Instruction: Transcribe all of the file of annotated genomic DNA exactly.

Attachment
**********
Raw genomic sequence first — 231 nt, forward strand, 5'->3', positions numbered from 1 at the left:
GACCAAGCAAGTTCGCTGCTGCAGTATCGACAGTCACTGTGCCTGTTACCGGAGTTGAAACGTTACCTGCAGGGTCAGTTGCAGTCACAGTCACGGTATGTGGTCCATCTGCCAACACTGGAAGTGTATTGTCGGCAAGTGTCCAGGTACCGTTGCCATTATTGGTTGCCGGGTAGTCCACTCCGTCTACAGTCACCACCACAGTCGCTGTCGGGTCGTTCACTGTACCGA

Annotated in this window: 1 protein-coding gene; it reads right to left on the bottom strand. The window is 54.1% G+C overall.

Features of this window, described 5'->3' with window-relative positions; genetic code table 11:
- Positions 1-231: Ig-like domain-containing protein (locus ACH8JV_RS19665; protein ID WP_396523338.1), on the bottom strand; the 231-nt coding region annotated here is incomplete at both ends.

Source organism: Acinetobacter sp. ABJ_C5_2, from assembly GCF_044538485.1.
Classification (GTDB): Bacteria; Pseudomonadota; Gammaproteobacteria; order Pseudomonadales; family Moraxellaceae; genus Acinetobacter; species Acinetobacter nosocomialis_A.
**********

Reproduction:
Raw genomic sequence first — 231 nt, forward strand, 5'->3', positions numbered from 1 at the left:
GACCAAGCAAGTTCGCTGCTGCAGTATCGACAGTCACTGTGCCTGTTACCGGAGTTGAAACGTTACCTGCAGGGTCAGTTGCAGTCACAGTCACGGTATGTGGTCCATCTGCCAACACTGGAAGTGTATTGTCGGCAAGTGTCCAGGTACCGTTGCCATTATTGGTTGCCGGGTAGTCCACTCCGTCTACAGTCACCACCACAGTCGCTGTCGGGTCGTTCACTGTACCGA

Annotated in this window: 1 protein-coding gene; it reads right to left on the bottom strand. The window is 54.1% G+C overall.

Features of this window, described 5'->3' with window-relative positions; genetic code table 11:
- Positions 1-231: Ig-like domain-containing protein (locus ACH8JV_RS19665; protein ID WP_396523338.1), on the bottom strand; the 231-nt coding region annotated here is incomplete at both ends.

Source organism: Acinetobacter sp. ABJ_C5_2, from assembly GCF_044538485.1.
Classification (GTDB): Bacteria; Pseudomonadota; Gammaproteobacteria; order Pseudomonadales; family Moraxellaceae; genus Acinetobacter; species Acinetobacter nosocomialis_A.